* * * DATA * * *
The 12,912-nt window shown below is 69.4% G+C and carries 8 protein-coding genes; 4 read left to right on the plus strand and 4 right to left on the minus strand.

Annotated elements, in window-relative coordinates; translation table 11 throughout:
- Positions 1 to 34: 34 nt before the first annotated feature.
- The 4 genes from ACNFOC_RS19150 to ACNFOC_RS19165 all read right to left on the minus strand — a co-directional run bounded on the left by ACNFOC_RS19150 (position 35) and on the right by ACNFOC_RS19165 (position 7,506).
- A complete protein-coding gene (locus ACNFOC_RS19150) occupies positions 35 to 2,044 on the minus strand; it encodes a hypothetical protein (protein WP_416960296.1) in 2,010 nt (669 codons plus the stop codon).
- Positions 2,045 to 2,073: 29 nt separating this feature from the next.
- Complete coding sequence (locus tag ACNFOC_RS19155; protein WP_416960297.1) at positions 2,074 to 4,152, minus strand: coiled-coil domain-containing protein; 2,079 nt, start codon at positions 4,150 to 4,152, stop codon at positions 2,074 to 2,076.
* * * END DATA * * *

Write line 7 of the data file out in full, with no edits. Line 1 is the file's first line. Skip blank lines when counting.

- Complete coding sequence (locus tag ACNFOC_RS19155; protein WP_416960297.1) at positions 2,074 to 4,152, minus strand: coiled-coil domain-containing protein; 2,079 nt, start codon at positions 4,150 to 4,152, stop codon at positions 2,074 to 2,076.